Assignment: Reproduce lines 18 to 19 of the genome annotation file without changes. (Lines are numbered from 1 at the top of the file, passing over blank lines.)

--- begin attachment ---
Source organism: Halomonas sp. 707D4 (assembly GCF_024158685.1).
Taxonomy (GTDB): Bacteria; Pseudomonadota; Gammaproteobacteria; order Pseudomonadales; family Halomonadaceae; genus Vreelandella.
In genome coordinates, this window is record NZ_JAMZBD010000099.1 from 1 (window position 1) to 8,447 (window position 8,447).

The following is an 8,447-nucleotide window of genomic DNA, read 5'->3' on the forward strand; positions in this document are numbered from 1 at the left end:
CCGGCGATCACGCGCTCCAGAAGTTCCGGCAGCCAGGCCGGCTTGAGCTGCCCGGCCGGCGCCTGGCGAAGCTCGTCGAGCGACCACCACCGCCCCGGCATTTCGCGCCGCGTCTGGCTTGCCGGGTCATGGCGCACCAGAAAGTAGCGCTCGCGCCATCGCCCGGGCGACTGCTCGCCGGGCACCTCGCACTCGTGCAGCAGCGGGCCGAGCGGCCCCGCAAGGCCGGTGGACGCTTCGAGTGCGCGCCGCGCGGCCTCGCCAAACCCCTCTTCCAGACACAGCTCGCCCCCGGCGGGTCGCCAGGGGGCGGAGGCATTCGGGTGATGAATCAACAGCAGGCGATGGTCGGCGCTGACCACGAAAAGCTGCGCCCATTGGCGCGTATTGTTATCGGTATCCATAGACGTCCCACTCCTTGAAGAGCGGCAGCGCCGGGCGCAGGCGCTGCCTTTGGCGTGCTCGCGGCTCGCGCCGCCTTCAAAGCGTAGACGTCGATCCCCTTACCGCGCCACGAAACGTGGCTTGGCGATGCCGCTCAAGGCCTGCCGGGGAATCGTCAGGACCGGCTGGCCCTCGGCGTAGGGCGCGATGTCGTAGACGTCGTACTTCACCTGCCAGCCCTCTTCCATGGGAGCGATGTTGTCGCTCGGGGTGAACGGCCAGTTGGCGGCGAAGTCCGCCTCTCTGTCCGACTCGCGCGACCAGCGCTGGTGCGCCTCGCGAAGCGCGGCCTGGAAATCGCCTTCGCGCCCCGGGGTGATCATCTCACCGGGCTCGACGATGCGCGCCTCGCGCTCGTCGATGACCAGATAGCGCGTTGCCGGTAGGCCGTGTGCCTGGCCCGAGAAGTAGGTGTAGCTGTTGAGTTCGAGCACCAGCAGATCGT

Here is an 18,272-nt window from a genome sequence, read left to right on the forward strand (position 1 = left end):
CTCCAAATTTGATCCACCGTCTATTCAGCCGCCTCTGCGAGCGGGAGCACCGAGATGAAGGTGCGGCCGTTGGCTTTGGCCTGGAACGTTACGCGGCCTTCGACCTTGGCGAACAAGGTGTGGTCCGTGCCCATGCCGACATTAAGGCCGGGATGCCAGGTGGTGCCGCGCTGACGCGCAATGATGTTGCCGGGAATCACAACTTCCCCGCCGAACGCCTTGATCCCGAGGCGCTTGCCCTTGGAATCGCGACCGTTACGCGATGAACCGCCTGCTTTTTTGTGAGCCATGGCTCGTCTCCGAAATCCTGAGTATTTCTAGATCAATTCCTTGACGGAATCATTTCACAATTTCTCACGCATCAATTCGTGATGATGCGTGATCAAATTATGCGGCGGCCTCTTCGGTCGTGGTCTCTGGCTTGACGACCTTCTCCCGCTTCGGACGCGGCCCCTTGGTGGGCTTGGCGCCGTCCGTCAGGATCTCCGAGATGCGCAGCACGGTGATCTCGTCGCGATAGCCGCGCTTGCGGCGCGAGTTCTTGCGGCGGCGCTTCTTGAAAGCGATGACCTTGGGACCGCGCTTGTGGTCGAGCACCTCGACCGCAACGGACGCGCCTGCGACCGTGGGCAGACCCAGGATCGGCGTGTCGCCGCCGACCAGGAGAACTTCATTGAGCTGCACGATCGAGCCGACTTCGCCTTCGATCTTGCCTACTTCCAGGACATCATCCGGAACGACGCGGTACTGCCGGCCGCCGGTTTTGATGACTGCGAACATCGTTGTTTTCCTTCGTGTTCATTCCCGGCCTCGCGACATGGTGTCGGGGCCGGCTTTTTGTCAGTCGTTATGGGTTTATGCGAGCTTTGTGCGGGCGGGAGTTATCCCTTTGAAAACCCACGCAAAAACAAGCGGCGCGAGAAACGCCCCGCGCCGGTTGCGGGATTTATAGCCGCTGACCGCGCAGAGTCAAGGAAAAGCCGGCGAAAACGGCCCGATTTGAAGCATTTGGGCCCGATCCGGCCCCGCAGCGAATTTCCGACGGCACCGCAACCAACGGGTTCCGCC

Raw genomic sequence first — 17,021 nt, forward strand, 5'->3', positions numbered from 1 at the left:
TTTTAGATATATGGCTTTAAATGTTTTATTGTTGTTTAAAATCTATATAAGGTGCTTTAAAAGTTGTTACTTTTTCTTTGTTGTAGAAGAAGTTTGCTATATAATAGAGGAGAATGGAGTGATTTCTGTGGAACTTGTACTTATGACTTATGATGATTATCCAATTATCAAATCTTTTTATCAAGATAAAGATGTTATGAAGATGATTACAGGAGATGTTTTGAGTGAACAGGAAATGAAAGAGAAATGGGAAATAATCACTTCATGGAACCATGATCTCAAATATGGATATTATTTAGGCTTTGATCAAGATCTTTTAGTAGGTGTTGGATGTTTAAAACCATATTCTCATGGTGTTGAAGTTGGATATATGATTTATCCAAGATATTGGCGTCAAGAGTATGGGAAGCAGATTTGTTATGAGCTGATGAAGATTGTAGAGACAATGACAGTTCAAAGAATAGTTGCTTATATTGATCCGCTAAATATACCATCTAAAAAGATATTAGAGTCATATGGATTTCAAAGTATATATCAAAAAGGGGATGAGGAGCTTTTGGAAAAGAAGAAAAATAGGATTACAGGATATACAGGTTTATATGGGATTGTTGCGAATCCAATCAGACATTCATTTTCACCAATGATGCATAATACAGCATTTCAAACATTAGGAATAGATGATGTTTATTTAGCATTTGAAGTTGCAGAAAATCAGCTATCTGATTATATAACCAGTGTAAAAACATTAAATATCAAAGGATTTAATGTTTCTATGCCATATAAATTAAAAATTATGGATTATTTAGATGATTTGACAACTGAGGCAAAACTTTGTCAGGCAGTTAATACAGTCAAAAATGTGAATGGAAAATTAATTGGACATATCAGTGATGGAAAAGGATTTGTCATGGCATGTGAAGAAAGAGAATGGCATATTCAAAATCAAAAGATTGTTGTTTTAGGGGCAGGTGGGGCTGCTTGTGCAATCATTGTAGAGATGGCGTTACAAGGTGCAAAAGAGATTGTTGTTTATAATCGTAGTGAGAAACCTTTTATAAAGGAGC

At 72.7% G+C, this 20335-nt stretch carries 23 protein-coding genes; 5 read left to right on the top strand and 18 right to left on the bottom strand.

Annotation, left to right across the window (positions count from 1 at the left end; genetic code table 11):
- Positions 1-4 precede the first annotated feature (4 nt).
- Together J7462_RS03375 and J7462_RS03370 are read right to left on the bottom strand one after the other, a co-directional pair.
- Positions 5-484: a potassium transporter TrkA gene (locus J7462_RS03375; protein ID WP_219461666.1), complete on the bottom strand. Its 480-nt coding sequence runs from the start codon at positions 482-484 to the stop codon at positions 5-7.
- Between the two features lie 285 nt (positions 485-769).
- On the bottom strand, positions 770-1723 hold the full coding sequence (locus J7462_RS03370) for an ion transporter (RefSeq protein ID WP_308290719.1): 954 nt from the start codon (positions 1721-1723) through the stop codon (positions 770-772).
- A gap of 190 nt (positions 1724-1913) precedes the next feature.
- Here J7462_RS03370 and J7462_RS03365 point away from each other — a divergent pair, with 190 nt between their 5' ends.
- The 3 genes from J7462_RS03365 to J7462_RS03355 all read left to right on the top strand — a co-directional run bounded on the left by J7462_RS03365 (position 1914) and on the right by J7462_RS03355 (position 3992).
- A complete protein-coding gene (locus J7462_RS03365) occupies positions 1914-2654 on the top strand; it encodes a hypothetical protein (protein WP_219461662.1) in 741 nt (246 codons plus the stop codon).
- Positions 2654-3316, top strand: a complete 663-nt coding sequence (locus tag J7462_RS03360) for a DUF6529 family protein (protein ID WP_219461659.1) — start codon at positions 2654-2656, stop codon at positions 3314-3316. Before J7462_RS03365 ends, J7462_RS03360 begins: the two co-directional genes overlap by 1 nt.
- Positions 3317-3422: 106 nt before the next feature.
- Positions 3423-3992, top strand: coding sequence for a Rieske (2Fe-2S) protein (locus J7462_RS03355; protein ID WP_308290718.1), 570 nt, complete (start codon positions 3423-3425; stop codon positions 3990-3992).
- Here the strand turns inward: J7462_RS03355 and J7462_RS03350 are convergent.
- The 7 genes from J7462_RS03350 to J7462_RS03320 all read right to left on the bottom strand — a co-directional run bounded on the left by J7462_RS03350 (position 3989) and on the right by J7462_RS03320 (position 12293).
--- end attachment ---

- Here J7462_RS03370 and J7462_RS03365 point away from each other — a divergent pair, with 190 nt between their 5' ends.
- The 3 genes from J7462_RS03365 to J7462_RS03355 all read left to right on the top strand — a co-directional run bounded on the left by J7462_RS03365 (position 1914) and on the right by J7462_RS03355 (position 3992).